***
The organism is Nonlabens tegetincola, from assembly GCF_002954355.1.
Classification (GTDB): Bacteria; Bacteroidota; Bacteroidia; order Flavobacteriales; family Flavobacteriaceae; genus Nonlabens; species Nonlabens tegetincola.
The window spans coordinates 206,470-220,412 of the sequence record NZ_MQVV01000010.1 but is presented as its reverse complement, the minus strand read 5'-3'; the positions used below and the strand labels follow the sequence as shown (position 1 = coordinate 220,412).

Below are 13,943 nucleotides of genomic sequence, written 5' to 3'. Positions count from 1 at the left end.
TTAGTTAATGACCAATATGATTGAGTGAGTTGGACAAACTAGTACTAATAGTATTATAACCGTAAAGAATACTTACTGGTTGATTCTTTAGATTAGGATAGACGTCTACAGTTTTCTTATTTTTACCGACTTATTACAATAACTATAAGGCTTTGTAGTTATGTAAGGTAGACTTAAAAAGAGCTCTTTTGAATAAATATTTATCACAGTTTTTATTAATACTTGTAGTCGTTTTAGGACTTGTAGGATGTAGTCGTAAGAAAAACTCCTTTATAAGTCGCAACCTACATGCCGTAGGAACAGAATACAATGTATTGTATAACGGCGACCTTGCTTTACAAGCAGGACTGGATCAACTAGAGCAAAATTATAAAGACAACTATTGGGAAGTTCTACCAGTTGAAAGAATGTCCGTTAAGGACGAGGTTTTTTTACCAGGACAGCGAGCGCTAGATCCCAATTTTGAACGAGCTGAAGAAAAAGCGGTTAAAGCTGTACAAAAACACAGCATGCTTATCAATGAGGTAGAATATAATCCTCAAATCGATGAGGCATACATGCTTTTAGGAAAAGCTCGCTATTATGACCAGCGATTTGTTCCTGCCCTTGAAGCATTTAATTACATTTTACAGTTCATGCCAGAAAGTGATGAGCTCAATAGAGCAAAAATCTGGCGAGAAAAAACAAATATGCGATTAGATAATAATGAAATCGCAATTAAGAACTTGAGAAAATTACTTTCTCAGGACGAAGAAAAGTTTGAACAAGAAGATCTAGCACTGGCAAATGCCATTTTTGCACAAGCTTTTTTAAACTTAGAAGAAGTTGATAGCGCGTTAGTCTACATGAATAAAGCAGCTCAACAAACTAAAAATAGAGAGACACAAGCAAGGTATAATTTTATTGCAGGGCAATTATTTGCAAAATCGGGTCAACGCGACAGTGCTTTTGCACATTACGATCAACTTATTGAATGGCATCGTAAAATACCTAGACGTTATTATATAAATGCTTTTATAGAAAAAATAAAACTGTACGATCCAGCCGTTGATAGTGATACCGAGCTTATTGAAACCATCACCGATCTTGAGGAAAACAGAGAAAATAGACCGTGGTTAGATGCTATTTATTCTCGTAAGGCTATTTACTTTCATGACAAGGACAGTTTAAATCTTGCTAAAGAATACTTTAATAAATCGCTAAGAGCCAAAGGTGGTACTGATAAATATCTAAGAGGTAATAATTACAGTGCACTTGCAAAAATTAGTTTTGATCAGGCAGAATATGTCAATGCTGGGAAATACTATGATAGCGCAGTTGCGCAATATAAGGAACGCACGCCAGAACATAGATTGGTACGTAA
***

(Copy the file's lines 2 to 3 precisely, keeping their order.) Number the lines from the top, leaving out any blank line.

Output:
Classification (GTDB): Bacteria; Bacteroidota; Bacteroidia; order Flavobacteriales; family Flavobacteriaceae; genus Nonlabens; species Nonlabens tegetincola.
The window spans coordinates 206,470-220,412 of the sequence record NZ_MQVV01000010.1 but is presented as its reverse complement, the minus strand read 5'-3'; the positions used below and the strand labels follow the sequence as shown (position 1 = coordinate 220,412).